Domaine de Capelongue
How has this hotel rated in the past?
- Room service
- Swimming pool
- Free High-Speed Internet
- Wheelchair accessibility
Photos of Domaine de Capelongue
TripAdvisor Reviews Domaine de Capelongue Bonnieux
Travel Blogs from Bonnieux
... oil and gently sauté the onion, celery and garlic until soft. Add the rice and stir to coat in the oil. Add the salt, chicken stock or water and bring to the boil. Reduce the heat to a gentle simmer, cover and cook for 45 minutes then turn off the heat and leave to steam for 10 minutes. Toss the almonds and parsley through just before serving.
Fricassee of chicken & figs
2 tablespoons flour
1 teaspoon sweet smoked ...
Well, it had to happen sooner or later and better for being later. After Easter, the tourist buses have finally appeared. All the back country roads aren't a deterrent and even in little Roussillon that we have tries to visit on two previous occasions had one at 10.30 am.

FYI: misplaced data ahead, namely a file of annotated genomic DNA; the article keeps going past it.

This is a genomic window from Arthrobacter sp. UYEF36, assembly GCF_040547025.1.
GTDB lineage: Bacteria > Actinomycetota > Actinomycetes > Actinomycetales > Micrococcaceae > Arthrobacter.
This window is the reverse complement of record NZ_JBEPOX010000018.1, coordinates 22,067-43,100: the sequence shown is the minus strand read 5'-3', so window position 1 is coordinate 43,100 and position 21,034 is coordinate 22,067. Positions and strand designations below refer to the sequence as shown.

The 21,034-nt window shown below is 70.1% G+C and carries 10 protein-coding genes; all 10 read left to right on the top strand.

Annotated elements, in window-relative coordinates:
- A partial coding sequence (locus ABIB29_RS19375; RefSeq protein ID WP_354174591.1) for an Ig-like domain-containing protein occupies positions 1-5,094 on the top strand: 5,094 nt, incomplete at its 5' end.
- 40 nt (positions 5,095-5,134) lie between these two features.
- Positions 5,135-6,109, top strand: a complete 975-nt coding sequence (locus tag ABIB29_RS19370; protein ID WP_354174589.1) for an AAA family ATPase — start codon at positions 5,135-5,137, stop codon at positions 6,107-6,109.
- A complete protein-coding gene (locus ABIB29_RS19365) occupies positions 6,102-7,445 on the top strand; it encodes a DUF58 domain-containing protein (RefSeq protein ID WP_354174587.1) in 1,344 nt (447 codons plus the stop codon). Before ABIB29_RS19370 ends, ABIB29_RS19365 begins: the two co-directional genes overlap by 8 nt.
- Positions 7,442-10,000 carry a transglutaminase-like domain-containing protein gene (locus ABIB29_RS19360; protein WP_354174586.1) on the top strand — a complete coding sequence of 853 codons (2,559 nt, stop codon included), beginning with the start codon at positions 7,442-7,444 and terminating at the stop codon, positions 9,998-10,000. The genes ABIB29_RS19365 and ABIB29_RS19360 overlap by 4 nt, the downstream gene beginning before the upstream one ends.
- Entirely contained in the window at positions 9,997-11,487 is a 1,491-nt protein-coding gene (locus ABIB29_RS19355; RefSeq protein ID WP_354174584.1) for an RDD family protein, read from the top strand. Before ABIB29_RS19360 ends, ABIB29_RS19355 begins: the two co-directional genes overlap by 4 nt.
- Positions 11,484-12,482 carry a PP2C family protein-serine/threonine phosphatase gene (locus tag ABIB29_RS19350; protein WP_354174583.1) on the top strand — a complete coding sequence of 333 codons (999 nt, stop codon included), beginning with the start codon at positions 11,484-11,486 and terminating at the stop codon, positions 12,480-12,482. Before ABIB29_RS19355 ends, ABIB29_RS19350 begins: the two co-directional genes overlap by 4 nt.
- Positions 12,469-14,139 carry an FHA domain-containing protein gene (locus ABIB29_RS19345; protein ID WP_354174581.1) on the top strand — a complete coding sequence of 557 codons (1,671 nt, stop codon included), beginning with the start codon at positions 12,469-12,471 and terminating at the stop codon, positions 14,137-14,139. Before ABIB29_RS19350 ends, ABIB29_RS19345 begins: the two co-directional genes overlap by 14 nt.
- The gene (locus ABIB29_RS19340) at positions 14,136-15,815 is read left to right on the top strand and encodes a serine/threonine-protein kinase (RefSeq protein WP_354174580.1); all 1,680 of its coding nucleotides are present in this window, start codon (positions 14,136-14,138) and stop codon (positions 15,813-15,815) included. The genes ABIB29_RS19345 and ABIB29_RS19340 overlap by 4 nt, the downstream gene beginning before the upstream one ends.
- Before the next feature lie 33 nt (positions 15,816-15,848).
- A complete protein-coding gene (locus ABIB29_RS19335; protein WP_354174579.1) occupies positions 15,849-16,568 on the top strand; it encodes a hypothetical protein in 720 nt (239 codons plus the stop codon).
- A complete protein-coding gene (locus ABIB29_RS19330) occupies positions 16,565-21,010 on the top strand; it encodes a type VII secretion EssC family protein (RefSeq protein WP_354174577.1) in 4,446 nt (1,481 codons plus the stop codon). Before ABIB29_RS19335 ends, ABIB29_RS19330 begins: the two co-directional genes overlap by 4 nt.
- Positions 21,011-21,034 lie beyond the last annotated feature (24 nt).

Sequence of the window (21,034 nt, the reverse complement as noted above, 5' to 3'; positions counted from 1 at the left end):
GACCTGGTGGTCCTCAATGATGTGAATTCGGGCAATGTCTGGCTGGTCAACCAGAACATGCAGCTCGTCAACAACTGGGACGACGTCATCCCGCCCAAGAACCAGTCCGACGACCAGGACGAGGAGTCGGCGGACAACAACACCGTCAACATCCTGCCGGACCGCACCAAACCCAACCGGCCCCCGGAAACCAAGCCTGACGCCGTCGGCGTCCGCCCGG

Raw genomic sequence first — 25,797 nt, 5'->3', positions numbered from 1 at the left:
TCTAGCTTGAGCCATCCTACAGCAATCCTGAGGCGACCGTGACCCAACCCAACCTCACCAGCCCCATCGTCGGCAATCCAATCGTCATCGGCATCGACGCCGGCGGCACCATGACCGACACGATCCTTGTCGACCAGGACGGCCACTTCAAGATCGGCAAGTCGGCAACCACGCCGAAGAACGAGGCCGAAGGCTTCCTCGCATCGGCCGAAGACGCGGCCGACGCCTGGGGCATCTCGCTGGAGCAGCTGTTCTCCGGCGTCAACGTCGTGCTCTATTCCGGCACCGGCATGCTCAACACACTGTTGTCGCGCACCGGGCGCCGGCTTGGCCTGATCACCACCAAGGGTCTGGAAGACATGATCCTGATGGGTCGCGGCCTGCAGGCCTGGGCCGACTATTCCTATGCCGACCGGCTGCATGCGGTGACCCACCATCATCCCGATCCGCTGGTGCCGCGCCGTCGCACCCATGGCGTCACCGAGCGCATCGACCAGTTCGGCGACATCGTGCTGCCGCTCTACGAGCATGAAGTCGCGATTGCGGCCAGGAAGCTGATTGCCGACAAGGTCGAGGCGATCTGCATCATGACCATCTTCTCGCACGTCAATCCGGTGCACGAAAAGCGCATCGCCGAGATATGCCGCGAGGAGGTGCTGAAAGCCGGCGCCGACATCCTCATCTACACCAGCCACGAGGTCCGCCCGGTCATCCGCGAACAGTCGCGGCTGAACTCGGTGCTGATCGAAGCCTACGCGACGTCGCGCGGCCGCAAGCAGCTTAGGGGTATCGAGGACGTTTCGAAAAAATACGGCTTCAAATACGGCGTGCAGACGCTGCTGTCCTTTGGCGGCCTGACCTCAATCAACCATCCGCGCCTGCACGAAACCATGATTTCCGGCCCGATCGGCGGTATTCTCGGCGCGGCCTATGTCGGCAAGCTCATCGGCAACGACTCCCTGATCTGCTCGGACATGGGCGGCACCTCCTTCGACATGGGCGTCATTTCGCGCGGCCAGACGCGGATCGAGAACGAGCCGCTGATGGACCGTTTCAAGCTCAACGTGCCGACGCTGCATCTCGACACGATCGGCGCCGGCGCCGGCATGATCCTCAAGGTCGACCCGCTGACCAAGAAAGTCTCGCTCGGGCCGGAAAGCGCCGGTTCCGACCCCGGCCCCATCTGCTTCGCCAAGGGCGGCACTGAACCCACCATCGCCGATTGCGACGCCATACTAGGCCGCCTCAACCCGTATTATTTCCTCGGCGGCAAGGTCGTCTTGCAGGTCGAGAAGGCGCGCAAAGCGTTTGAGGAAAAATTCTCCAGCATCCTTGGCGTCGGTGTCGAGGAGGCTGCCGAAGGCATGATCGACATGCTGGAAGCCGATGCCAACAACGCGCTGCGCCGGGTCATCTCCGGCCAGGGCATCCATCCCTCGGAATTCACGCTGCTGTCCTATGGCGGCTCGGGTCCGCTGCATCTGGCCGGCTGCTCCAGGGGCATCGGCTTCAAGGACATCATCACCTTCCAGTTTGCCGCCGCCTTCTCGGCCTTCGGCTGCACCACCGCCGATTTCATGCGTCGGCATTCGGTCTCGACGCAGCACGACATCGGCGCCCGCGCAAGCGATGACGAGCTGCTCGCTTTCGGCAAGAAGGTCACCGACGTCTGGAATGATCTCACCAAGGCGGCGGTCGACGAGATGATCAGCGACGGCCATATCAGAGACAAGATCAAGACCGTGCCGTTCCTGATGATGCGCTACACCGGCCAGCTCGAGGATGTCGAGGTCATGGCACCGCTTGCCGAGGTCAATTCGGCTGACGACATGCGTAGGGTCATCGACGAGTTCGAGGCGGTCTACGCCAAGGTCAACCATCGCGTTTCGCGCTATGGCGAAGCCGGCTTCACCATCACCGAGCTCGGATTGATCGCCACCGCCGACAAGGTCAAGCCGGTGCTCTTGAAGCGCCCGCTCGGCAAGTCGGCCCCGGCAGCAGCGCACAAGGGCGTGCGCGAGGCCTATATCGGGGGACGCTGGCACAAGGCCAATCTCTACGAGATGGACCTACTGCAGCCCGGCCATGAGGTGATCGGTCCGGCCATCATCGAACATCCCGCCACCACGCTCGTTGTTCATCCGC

But that's still not what I'm talking about. We have also noticed an increase in rental cars, so ...
... la Sorgue & Fontaine-de-Vaucluse part of the days schedule or we would never get to see them. Big ask after lunch and a half hour drive north. We'll see.
Lunch was lovely without being spectacular. Jenny had told us that when they ate there recently, most of the locals ordered the 29E set menu so they didn't feel guilty.
Lunch was lovely without being spectacular. Jenny had told us that when they ate there recently, most of the ...
... straight out of the rocks. We have around 1/4 of a tank of fuel (if the gauge is correct). That's around 12 litres and we get maybe 5 km to the litre, so 60kms. Can we get there and home to Bonnieux. Tom says it is 20km to Fontaine-de-Vaucluse. Lets go for it. After a minor disagreement with Ches when I declared that Tom would take us out of the valley and around the mountain, Tom took us back up the mountain, ...
... the way back we decided to take the tour of the Musée de la Boulangerie. It displays a period bread oven and bread shop, not so much different than what you see in today's small boulangeries In a 17th-century house, the museum explains the history of bread, from Roman times through Medieval and the French Revolution. Explained is the entire sequence of bread making, from the agrarian civilizations and their farming equipment, through the ...